“Is our sector sufficiently aware of the moral dilemmas in our line of work?” That is a particularly relevant question in my view, given the recent flood of public outrage at individual companies and indeed at entire industries over alleged morally reprehensible conduct. Whether that is because of doing business with Russia, trading in the production of the nitrogen issue or generating astronomical profits - there are plenty of examples of conduct no longer accepted by the general public.
As an outsider, my first thoughts were: “Well, you could have seen that one coming, couldn’t you?” But now I wonder about the moral blind spots we ourselves might have in our sector. Should we still submit tenders for new-build housing projects in the low-lying parts of the Netherlands? Can we still justify not using sustainable alternatives, only because the contracting party failed to request them? And isn’t becoming questionable to work for clients who put shareholder value above their environmental impact?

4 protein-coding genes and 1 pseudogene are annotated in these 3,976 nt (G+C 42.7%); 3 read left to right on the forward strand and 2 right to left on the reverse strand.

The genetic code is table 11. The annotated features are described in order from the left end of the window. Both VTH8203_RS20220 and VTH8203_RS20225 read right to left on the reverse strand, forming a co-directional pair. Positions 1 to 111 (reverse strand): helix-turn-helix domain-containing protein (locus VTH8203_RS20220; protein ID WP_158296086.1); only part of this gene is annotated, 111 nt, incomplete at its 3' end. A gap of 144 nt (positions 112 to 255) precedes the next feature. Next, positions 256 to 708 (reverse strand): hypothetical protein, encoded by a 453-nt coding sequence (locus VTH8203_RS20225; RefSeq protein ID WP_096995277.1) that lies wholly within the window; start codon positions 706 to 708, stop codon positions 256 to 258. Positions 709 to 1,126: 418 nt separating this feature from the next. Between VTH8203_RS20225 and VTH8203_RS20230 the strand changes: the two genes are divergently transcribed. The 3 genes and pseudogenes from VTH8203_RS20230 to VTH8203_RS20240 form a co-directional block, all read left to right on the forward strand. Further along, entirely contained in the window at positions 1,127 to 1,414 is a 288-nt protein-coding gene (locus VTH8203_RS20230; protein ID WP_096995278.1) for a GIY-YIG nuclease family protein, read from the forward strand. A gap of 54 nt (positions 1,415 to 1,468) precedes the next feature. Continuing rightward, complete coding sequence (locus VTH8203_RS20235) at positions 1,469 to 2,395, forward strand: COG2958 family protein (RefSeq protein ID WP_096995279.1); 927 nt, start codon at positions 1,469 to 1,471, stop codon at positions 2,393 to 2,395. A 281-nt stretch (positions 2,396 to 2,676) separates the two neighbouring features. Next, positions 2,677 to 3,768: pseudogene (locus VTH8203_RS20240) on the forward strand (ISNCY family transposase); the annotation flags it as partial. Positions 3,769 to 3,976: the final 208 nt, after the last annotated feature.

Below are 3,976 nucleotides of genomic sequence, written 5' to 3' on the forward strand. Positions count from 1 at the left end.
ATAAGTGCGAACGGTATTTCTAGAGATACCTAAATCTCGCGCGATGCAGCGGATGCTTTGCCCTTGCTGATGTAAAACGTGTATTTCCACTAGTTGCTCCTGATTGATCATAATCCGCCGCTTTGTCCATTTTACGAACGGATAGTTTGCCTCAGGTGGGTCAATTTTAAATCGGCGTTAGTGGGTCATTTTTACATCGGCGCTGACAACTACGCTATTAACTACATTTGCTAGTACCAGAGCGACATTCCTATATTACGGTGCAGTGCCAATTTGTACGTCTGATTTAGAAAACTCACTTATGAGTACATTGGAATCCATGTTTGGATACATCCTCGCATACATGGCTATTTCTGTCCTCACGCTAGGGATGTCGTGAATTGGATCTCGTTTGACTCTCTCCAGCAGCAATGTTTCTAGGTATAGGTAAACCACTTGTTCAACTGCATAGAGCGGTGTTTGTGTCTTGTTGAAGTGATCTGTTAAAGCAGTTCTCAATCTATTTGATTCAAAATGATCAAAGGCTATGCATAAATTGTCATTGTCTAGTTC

I am convinced that every single company should ask itself those kind of questions. If your own mission and values do not prompt you to do so, you will, at some point, be forced to, either by public opinion or by critical questions from your own employees. To pre-empt that, TAUW Netherlands developed a ‘moral compass’: not intended as a checklist to tick off all the moral dilemmas we run up against in our work – moral dilemmas are rarely so clear-cut – but rather as a practical process tool by which to encourage discussion from different perspectives in the organisation. It helps to bring different views to the table and clarify the line of reasoning for the final decision.
Is the moral compass a guarantee that we are ‘sound’ and that we never make ethical slip-ups? Probably not. But it is a practical resource that will help us continue to align our actions with our mission and values, now and in the future. The fact that it helps to prevent reputational damage and is valued by mainly the younger generation is a nice added touch.
Ralph van Roessel, Co-CEO TAUW Group